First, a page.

• You can see all the badges; there are 33 of them. Of these 33, 25 can be post badges that show up next to your name, and there are eight that do not become post badges. That is because I can only fit so many, and the ones that do not get in are the penultimate of any given series, seen in the second to last.

  • We get two for sending DAI. If you send ten DAI, it will not show up here, but if you send twenty, it will. The same goes for voting on polls. If you vote on polls, you will get a badge. If you vote on twenty, you will not get a badge, but if you vote on fifty, then yes.

  • You are just signing a message, so they cost no gas to redeem. The back-end of this also has NFT’s that are on-chain that you will be able to redeem and use for other parts. They are non-transferable NFT’s so they will stick with the account that redeems them.

  • At this time, are there any questions?

    • Brian McMichael: So it is just a signature, the account is not tied to your forum account, in any way, I assume?

    • Anderson: We do not store it. It goes through a LAMDA function that processes it and checks it against the Merkle tree, so there is a contract on-chain that updates regularly, which is interacting with governance and maker contracts, and that is what we are checking against and getting proof from. That way, only the people that are entitled to a badge and can prove it by signing that signature can get it, but other than that, we do not save any of the information.

  • Brian McMichael: Can I link multiple accounts to my forum account?

    • Yes, you can. To redeem badges from multiple accounts, disconnect your account and click the redeem button again. Big shout out to scottrepreneur and several developers for helping out on the frontend.
  • Christopher Mooney: That is amazing work.

  • Nik Kunkel: Is this right now? Are the badges live?

    • Aaron Anderson: Yes. We had several people redeem already, and if you run into any issues, feel free to submit the repo where this is hosted and submit an issue. Today I will add a template for that to grab any pertinent information like your account or transaction or that sort of thing.

    • Nik Kunkel: Cool. I will run through that right now, see if I can get any feedback.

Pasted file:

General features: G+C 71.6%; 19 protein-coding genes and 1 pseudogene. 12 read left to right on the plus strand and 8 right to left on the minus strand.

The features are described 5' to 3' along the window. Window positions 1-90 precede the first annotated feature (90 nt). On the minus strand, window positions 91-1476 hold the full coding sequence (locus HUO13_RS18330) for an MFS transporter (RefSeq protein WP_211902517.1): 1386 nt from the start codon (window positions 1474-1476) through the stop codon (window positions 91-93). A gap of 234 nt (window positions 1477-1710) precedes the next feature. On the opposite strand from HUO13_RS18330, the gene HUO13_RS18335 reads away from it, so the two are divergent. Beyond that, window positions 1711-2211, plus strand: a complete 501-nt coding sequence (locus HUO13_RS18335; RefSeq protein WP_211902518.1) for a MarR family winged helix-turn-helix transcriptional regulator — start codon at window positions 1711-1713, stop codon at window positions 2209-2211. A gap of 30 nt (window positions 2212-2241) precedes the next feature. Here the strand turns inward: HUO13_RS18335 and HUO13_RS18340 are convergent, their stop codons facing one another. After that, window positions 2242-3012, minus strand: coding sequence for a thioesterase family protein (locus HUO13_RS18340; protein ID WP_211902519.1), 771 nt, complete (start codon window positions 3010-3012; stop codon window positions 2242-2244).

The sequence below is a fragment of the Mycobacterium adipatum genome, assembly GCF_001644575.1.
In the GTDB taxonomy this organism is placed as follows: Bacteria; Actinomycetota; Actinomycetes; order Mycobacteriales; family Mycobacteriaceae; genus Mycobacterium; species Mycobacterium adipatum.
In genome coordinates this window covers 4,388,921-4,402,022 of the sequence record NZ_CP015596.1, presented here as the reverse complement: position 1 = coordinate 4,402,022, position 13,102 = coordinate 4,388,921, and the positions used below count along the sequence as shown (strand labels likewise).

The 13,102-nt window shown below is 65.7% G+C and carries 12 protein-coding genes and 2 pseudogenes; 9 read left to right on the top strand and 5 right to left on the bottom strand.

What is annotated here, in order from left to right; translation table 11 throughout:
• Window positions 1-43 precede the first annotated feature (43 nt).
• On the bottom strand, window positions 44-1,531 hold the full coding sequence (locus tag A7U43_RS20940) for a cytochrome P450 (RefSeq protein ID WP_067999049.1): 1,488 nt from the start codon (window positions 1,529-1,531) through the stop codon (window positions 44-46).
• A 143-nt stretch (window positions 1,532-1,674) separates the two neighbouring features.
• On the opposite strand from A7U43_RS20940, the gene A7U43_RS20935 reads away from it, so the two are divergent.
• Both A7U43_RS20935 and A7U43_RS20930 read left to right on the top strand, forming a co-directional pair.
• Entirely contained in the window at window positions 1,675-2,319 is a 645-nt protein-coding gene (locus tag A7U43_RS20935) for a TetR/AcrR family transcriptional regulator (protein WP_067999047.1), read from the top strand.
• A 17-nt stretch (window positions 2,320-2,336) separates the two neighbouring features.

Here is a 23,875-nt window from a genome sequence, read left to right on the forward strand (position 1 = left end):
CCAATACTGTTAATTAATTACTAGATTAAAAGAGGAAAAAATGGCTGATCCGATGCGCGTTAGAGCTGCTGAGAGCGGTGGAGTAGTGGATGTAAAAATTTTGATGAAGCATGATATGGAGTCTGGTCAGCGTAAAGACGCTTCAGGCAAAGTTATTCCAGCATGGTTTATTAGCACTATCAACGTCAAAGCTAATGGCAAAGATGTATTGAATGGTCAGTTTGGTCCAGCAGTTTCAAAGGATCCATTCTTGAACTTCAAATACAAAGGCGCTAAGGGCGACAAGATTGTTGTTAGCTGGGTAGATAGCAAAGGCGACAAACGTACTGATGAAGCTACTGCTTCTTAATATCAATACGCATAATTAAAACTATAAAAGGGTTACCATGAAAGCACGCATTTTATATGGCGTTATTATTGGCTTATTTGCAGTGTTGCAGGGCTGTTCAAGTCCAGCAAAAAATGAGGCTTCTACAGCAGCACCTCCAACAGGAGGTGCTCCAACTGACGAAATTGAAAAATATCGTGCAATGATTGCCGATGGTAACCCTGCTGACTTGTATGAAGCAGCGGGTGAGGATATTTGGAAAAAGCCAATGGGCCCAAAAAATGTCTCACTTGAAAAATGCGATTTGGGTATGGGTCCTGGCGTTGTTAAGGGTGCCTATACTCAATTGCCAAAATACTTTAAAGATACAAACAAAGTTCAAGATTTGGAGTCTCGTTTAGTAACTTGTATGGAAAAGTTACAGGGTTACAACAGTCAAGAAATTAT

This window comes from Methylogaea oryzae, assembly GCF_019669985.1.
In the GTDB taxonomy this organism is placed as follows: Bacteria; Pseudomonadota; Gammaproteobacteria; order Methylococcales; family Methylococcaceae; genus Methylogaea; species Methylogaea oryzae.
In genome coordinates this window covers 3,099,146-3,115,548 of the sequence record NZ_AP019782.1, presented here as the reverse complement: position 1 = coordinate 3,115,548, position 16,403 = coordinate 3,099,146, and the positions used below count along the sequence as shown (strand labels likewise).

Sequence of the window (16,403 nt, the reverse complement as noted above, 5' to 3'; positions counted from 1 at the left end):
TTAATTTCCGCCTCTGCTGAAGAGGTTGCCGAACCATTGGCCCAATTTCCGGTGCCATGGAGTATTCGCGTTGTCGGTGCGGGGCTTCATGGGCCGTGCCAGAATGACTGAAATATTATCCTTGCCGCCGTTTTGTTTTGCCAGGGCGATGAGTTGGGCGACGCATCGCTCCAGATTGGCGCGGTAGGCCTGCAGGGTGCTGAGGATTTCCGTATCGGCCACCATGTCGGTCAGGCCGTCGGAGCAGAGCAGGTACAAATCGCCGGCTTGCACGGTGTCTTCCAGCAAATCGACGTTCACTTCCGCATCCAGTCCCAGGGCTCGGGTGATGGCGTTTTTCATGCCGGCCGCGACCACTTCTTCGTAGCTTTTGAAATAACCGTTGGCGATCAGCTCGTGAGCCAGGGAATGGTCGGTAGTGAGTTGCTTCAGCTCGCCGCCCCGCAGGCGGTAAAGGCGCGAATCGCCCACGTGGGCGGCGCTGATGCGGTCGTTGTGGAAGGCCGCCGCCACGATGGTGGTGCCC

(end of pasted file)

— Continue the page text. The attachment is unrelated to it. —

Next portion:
• LongForWisdom: Thank you, Aaron. I look forward to seeing those in the forum more, so that is going to be awesome.

SamM (Hexonaut)

Rate Setting V2


  • Basically, a few of us have been meeting over the past two weeks to modernize the rate-setting mechanism because it is beginning to show some strain under the new assets and market conditions and all that kind of stuff.

  • Some current issues that we see with it:

    • The smart contracts team has a hard time following base rate changes and applying them to the end stability fees. They have to keep track of all of this.

    • Another issue is that Governance should not be changing RP directly or should stop calling it RP. We find lots of tweaking or people at least saying they want to tweak the RP for reasons that are not related to risk, so it is a little confusing.

    • Base rate changes are affecting all assets instead of only a few that have a similar profile. RP should be ideally measured and reported continuously instead of just one time.

    • We may not necessarily want the RP to be equal to the final markup used on top of the base rate.

    • There is no mechanism for taking competition into account, and in particular, farming assets do not fit into our rate-setting paradigm at all. They really should be getting set based on the yield they generate.

  • We are proposing the formation of a new rates-forming-group that sits between risk governance and the smart contracts team, and then we grant more rate-setting autonomy to this group so they can be more flexible with how they update stability fees.

  • We will add a market competition based rate-setting methodology that initially the risk team will be handling. For example, this will be as if someone was charging 5% to borrow a link against our competition, and maybe we can undercut them a bit, but still, we want the rates to stay as high as possible, but we could still undercut our competition.

  • Another goal is to minimize governance overhead with the number of polls they have to vote on.